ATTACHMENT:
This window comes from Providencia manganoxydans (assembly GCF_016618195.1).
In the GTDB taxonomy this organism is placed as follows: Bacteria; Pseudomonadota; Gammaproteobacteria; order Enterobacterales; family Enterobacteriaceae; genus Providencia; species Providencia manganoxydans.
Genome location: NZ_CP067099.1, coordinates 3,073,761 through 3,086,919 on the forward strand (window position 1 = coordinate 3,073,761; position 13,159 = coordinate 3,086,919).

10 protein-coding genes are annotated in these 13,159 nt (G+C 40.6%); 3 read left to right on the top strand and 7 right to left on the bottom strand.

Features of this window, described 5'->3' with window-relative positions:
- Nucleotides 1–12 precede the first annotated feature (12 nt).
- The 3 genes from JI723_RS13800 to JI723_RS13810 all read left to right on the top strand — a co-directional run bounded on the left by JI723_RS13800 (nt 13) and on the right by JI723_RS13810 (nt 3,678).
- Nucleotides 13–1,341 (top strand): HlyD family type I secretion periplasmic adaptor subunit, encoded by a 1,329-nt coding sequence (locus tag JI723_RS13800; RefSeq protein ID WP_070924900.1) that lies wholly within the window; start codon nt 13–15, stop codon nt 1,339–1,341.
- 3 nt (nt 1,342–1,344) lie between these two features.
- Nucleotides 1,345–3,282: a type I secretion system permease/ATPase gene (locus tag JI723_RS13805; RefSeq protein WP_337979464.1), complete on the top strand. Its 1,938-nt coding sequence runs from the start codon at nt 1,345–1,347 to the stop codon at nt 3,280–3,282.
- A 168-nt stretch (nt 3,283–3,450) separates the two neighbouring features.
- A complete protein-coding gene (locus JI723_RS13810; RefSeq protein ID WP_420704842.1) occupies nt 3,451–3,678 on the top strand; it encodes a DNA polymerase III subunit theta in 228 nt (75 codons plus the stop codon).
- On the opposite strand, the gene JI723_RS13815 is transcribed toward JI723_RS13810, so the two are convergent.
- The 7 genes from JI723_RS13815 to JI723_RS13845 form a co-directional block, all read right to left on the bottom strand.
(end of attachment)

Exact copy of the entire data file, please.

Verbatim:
This window comes from Providencia manganoxydans (assembly GCF_016618195.1).
In the GTDB taxonomy this organism is placed as follows: Bacteria; Pseudomonadota; Gammaproteobacteria; order Enterobacterales; family Enterobacteriaceae; genus Providencia; species Providencia manganoxydans.
Genome location: NZ_CP067099.1, coordinates 3,073,761 through 3,086,919 on the forward strand (window position 1 = coordinate 3,073,761; position 13,159 = coordinate 3,086,919).

10 protein-coding genes are annotated in these 13,159 nt (G+C 40.6%); 3 read left to right on the top strand and 7 right to left on the bottom strand.

Features of this window, described 5'->3' with window-relative positions:
- Nucleotides 1–12 precede the first annotated feature (12 nt).
- The 3 genes from JI723_RS13800 to JI723_RS13810 all read left to right on the top strand — a co-directional run bounded on the left by JI723_RS13800 (nt 13) and on the right by JI723_RS13810 (nt 3,678).
- Nucleotides 13–1,341 (top strand): HlyD family type I secretion periplasmic adaptor subunit, encoded by a 1,329-nt coding sequence (locus tag JI723_RS13800; RefSeq protein ID WP_070924900.1) that lies wholly within the window; start codon nt 13–15, stop codon nt 1,339–1,341.
- 3 nt (nt 1,342–1,344) lie between these two features.
- Nucleotides 1,345–3,282: a type I secretion system permease/ATPase gene (locus tag JI723_RS13805; RefSeq protein WP_337979464.1), complete on the top strand. Its 1,938-nt coding sequence runs from the start codon at nt 1,345–1,347 to the stop codon at nt 3,280–3,282.
- A 168-nt stretch (nt 3,283–3,450) separates the two neighbouring features.
- A complete protein-coding gene (locus JI723_RS13810; RefSeq protein ID WP_420704842.1) occupies nt 3,451–3,678 on the top strand; it encodes a DNA polymerase III subunit theta in 228 nt (75 codons plus the stop codon).
- On the opposite strand, the gene JI723_RS13815 is transcribed toward JI723_RS13810, so the two are convergent.
- The 7 genes from JI723_RS13815 to JI723_RS13845 form a co-directional block, all read right to left on the bottom strand.